Hands up – how many of you sat watching Mark Zuckerberg’s questioning in front of the US Congress with a Zuckerberg Facebook Bingo sheet in front of you? Watching for when he says: “We made a mistake” or “I have no intention of resigning”…
The Cambridge Analytica debacle certainly hit a nerve, and it should. People’s personal data should never have been exploited to influence the political system. And critically, Facebook users should never have been able to allow third parties access their friends’ profiles. The fact that it happened, according to the FT, is because ‘Facebook has never implemented safeguards that match the power of the data machine it created’. And that in itself is extremely troubling.
But the danger here is that we overreact and stamp down too hard on the use of online data.
People are quitting Facebook left, right and centre, making their Instagram and Twitter accounts private, and emptying their browser histories. To me this seems like a knee-jerk reaction. Organisations such as Facebook need to put the safeguards in place and, just as importantly, people need to do educate themselves about how the information they share online will be used, so that they can make more informed decisions about what they want to share and where and how and who with.
Here in the UK we have the EU’s General Data Protection Regulation (download the podcast here) coming into force next month, which will go some way to protecting our data privacy. Companies will need to ask us how we want to be contacted, and will have to abide by strict regulations in the processing and use of our personal information.
At the same time, and almost on the flip side of the coin, we increasingly want companies to use our information to provide us with online content that is right for us, content that’s tailored to our preferences and useful. What we don’t want to see any more is adverts popping up on our Google searches and news feeds for a water filter we bought online the day before; that’s neither timely nor relevant. What we actually want are recommendations for things we might not have thought of – intelligent and personalised recommendations to enrich our experiences, based on our own online likes, purchases and behaviours.
Remember the days of people phoning in to Radio 1’s New Music Generator with a list of 15 favourite tracks, where the production team suggested new music they might like based on those tracks? The days of people sitting down and doing that research for you are gone – there is just too much data to be sorted, sifted and evaluated without the use of machines.
We are at the stage where it can and must be done using sophisticated algorithms and machine learning – cloud-based artificial intelligence.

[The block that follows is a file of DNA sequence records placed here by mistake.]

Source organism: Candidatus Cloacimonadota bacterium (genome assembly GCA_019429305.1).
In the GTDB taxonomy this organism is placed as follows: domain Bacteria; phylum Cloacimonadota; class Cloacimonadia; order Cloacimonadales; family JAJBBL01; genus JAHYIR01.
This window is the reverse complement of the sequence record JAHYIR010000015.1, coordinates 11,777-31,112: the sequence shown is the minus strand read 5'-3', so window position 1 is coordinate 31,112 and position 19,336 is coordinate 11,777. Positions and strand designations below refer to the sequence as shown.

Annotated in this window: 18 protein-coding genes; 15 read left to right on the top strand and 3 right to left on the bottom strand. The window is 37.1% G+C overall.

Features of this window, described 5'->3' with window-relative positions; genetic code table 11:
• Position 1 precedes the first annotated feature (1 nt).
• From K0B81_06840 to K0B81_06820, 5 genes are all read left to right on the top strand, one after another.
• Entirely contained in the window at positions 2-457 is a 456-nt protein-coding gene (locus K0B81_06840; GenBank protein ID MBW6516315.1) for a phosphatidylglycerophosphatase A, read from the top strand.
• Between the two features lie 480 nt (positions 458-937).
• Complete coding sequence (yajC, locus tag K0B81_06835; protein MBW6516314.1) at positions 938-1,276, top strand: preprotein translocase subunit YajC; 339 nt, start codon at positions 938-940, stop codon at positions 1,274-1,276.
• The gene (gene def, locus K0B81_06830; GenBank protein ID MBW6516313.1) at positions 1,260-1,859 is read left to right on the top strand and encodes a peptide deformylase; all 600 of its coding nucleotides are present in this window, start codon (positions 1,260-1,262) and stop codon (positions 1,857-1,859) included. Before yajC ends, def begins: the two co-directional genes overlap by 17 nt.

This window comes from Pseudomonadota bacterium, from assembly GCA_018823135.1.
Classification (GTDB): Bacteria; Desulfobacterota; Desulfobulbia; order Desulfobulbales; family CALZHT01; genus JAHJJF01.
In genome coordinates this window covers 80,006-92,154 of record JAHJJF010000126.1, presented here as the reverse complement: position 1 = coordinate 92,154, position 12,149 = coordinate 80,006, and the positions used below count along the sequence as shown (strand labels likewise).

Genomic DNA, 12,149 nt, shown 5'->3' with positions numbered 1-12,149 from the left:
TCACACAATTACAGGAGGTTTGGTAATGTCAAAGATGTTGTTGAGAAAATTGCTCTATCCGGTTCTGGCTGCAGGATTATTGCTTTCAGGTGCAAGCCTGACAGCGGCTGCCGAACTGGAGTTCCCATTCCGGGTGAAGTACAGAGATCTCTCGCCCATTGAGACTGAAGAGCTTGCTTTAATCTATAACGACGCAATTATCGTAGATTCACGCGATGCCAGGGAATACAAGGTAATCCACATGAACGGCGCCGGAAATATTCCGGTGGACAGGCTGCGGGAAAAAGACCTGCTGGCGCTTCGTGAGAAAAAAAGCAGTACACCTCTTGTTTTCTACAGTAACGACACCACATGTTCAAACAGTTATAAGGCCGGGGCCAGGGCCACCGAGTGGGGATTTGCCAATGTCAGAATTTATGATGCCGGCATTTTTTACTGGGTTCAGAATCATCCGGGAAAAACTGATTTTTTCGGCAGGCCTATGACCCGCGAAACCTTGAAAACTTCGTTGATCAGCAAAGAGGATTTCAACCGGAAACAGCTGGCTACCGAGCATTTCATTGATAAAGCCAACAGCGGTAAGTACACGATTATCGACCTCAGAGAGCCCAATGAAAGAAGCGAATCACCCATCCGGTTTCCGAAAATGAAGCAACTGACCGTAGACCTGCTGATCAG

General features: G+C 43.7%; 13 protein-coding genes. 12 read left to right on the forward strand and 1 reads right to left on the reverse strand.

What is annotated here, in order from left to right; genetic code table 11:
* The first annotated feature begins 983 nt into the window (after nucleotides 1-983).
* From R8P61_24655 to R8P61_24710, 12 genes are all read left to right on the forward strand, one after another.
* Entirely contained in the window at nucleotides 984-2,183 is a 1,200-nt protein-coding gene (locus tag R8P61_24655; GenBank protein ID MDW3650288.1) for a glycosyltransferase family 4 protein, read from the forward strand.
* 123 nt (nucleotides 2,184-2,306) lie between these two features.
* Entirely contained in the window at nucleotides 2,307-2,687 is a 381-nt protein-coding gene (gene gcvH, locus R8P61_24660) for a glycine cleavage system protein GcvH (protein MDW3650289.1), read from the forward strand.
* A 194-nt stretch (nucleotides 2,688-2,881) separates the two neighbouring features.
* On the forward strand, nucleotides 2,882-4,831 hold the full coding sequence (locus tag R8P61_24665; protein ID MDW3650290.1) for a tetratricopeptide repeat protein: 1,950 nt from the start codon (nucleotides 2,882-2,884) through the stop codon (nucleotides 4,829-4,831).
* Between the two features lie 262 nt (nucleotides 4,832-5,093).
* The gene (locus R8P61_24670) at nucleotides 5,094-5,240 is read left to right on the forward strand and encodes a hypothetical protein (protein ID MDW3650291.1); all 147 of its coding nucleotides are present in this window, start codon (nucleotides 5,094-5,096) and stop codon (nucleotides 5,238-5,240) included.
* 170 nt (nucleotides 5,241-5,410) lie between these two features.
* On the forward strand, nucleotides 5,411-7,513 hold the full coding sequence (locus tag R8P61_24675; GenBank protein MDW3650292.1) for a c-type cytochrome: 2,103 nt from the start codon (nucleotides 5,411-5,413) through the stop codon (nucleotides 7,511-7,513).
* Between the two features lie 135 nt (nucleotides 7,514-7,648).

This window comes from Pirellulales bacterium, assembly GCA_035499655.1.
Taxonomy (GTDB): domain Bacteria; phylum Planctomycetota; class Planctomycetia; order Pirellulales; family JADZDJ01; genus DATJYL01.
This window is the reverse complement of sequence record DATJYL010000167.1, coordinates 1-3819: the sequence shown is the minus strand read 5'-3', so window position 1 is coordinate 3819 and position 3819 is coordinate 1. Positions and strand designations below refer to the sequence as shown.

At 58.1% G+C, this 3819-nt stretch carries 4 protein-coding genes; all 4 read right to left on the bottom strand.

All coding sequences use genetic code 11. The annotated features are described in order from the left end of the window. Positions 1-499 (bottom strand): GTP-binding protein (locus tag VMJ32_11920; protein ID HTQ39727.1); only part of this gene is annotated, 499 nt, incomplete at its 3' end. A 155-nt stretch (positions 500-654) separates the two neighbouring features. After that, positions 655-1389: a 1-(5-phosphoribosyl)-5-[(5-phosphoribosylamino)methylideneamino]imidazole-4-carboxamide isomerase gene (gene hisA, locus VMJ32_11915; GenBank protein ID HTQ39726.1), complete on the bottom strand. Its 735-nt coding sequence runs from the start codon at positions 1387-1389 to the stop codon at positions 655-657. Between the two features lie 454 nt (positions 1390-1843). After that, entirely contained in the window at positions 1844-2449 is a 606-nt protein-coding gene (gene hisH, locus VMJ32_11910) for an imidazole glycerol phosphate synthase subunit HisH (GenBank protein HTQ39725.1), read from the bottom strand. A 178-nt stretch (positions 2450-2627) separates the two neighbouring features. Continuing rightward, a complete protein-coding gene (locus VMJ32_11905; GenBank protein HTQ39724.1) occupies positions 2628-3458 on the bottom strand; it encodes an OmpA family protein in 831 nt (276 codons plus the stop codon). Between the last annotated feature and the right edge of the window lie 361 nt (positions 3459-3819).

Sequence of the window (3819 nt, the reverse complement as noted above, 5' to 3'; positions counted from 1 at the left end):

So who’s doing it well? Who’s trailblazing their way to the perfect personalised experience? We talk about ‘doing it like Amazon’, but actually, one of their main competitors in the online streaming space is doing it even better…
Netflix is doing great things. We all know that it suggests films and series based on what you’ve been watching: ‘Because you watched X, why don’t you try Y?’ But lately they’ve also begun to use machine learning algorithms to look at the genres you like – and select the artwork you see for a particular title based on your viewing preferences. Netflix cites Good Will Hunting as an example2. If you’ve watched a number of comedies, you may see a picture of a laughing Robin Williams, however if you’ve streamed a number of romantic films, you’re more likely to see a picture of Matt Damon and Minnie Driver leaning in for a kiss. All of this would be impossible to do for the thousands of titles in their catalogue and with a member base of more than 100million accounts without machine learning.
It’s time that the other sectors began to follow suit – banking, retail, travel and leisure – all of these have the possibility to use our information effectively to offer us a personalised experience. And this experience needs to extend across all their channels from in store to online to mobile.
None of this is rocket science, it’s a simple matter of digital marketing. At the end of the day Cambridge Analytica is little more than advertising agency that essentially amplified people’s social media echo chambers using their own personal information. How they did it was underhand, and they should be held accountable. But it was also just a matter of simple personalised online marketing – something that not many organisations are doing at present, and that when done correctly, legally and ethically we can all benefit from.